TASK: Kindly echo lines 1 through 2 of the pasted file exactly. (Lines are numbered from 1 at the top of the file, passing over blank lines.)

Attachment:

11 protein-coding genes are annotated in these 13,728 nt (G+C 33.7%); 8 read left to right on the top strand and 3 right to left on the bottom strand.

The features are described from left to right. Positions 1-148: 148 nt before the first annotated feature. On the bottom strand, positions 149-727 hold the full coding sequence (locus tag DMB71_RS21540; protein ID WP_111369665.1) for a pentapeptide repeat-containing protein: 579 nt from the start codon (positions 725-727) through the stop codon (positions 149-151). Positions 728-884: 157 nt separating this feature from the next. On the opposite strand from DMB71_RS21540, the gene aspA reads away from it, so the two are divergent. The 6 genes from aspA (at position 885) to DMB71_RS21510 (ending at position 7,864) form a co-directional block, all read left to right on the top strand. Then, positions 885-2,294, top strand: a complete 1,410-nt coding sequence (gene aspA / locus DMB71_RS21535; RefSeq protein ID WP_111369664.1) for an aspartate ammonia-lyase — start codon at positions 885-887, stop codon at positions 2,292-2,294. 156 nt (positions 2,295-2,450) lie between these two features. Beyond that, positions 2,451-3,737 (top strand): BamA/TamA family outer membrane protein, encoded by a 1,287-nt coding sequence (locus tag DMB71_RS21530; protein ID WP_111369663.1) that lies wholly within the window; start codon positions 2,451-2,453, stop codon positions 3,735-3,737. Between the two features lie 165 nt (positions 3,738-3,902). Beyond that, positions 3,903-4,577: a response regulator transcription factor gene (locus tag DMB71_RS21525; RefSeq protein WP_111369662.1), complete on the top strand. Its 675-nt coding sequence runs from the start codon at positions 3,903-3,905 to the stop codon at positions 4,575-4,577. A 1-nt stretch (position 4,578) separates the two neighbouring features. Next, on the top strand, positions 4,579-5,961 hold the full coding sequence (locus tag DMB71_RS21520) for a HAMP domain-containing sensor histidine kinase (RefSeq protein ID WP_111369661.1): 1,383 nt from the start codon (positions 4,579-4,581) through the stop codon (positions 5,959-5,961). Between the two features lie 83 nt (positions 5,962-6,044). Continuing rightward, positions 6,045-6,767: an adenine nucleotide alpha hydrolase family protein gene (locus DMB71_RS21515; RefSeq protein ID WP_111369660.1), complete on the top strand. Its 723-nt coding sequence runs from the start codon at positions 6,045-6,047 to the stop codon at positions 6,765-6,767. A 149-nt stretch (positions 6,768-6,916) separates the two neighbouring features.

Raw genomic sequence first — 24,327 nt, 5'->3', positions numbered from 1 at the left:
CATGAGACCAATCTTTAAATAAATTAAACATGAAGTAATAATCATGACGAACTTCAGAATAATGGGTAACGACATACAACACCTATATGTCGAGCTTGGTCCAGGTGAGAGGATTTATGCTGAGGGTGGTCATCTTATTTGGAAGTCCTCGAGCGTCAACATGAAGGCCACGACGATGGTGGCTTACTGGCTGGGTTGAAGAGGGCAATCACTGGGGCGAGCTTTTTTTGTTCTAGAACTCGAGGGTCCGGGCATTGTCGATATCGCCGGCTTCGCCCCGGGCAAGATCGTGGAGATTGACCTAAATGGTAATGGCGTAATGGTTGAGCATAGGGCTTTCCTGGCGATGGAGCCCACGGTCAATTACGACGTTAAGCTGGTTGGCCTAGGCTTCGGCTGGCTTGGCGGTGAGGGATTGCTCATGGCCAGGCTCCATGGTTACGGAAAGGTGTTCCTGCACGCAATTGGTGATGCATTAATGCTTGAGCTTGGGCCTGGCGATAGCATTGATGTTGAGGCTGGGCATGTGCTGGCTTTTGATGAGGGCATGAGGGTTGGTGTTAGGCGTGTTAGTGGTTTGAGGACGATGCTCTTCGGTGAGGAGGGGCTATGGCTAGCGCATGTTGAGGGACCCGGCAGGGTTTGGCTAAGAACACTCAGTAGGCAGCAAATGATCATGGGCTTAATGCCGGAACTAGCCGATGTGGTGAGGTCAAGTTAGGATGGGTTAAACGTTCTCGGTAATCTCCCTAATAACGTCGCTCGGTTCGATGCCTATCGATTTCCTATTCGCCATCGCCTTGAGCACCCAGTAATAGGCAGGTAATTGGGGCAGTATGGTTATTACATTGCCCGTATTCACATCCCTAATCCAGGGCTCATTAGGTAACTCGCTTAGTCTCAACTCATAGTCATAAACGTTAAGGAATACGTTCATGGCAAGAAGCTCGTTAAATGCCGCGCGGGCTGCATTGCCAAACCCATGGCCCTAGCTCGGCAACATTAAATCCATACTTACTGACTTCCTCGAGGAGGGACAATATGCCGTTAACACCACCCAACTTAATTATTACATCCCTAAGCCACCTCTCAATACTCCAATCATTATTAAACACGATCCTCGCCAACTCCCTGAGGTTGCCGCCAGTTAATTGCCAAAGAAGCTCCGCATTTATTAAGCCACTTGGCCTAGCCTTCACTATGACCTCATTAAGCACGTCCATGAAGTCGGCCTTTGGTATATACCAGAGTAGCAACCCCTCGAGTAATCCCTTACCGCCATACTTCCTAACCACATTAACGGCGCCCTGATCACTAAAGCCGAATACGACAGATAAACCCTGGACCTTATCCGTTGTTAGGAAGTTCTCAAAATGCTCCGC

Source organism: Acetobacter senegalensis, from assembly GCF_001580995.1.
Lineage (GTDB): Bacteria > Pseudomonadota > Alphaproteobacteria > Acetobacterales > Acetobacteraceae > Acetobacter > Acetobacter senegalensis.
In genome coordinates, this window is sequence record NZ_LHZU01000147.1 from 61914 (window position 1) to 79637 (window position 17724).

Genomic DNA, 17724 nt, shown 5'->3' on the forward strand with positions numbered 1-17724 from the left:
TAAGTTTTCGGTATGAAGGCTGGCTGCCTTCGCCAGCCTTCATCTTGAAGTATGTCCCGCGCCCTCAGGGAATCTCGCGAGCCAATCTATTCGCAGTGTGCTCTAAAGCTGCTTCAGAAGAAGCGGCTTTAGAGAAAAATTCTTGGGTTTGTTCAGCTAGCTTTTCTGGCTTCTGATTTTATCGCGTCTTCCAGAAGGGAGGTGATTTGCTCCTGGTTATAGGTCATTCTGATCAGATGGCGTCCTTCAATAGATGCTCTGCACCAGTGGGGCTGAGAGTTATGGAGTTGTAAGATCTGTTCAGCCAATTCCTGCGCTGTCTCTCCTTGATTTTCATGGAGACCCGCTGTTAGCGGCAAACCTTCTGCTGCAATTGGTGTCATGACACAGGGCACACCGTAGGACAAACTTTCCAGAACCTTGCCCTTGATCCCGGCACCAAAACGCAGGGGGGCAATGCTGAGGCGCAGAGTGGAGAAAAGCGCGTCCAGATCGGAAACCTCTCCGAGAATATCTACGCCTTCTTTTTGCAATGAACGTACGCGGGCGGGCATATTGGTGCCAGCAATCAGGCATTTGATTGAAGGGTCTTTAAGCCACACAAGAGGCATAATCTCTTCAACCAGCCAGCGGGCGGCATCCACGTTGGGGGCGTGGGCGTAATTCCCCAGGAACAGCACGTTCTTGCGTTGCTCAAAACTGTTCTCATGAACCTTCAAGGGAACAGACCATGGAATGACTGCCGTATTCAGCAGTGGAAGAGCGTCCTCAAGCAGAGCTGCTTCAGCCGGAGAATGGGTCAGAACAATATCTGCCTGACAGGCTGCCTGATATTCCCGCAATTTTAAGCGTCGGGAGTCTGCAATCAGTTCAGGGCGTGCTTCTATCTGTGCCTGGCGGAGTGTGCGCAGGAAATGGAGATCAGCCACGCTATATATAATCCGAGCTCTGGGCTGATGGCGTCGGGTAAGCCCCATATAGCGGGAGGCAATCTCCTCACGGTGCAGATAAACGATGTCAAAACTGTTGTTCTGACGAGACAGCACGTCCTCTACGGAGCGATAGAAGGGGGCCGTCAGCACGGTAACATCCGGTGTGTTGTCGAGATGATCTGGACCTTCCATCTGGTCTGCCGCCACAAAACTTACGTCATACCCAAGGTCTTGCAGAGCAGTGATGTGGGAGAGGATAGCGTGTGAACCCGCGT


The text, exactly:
11 protein-coding genes are annotated in these 13,728 nt (G+C 33.7%); 8 read left to right on the top strand and 3 right to left on the bottom strand.

The features are described from left to right. Positions 1-148: 148 nt before the first annotated feature. On the bottom strand, positions 149-727 hold the full coding sequence (locus tag DMB71_RS21540; protein ID WP_111369665.1) for a pentapeptide repeat-containing protein: 579 nt from the start codon (positions 725-727) through the stop codon (positions 149-151). Positions 728-884: 157 nt separating this feature from the next. On the opposite strand from DMB71_RS21540, the gene aspA reads away from it, so the two are divergent. The 6 genes from aspA (at position 885) to DMB71_RS21510 (ending at position 7,864) form a co-directional block, all read left to right on the top strand. Then, positions 885-2,294, top strand: a complete 1,410-nt coding sequence (gene aspA / locus DMB71_RS21535; RefSeq protein ID WP_111369664.1) for an aspartate ammonia-lyase — start codon at positions 885-887, stop codon at positions 2,292-2,294. 156 nt (positions 2,295-2,450) lie between these two features. Beyond that, positions 2,451-3,737 (top strand): BamA/TamA family outer membrane protein, encoded by a 1,287-nt coding sequence (locus tag DMB71_RS21530; protein ID WP_111369663.1) that lies wholly within the window; start codon positions 2,451-2,453, stop codon positions 3,735-3,737. Between the two features lie 165 nt (positions 3,738-3,902). Beyond that, positions 3,903-4,577: a response regulator transcription factor gene (locus tag DMB71_RS21525; RefSeq protein WP_111369662.1), complete on the top strand. Its 675-nt coding sequence runs from the start codon at positions 3,903-3,905 to the stop codon at positions 4,575-4,577. A 1-nt stretch (position 4,578) separates the two neighbouring features. Next, on the top strand, positions 4,579-5,961 hold the full coding sequence (locus tag DMB71_RS21520) for a HAMP domain-containing sensor histidine kinase (RefSeq protein ID WP_111369661.1): 1,383 nt from the start codon (positions 4,579-4,581) through the stop codon (positions 5,959-5,961). Between the two features lie 83 nt (positions 5,962-6,044). Continuing rightward, positions 6,045-6,767: an adenine nucleotide alpha hydrolase family protein gene (locus DMB71_RS21515; RefSeq protein ID WP_111369660.1), complete on the top strand. Its 723-nt coding sequence runs from the start codon at positions 6,045-6,047 to the stop codon at positions 6,765-6,767. A 149-nt stretch (positions 6,768-6,916) separates the two neighbouring features.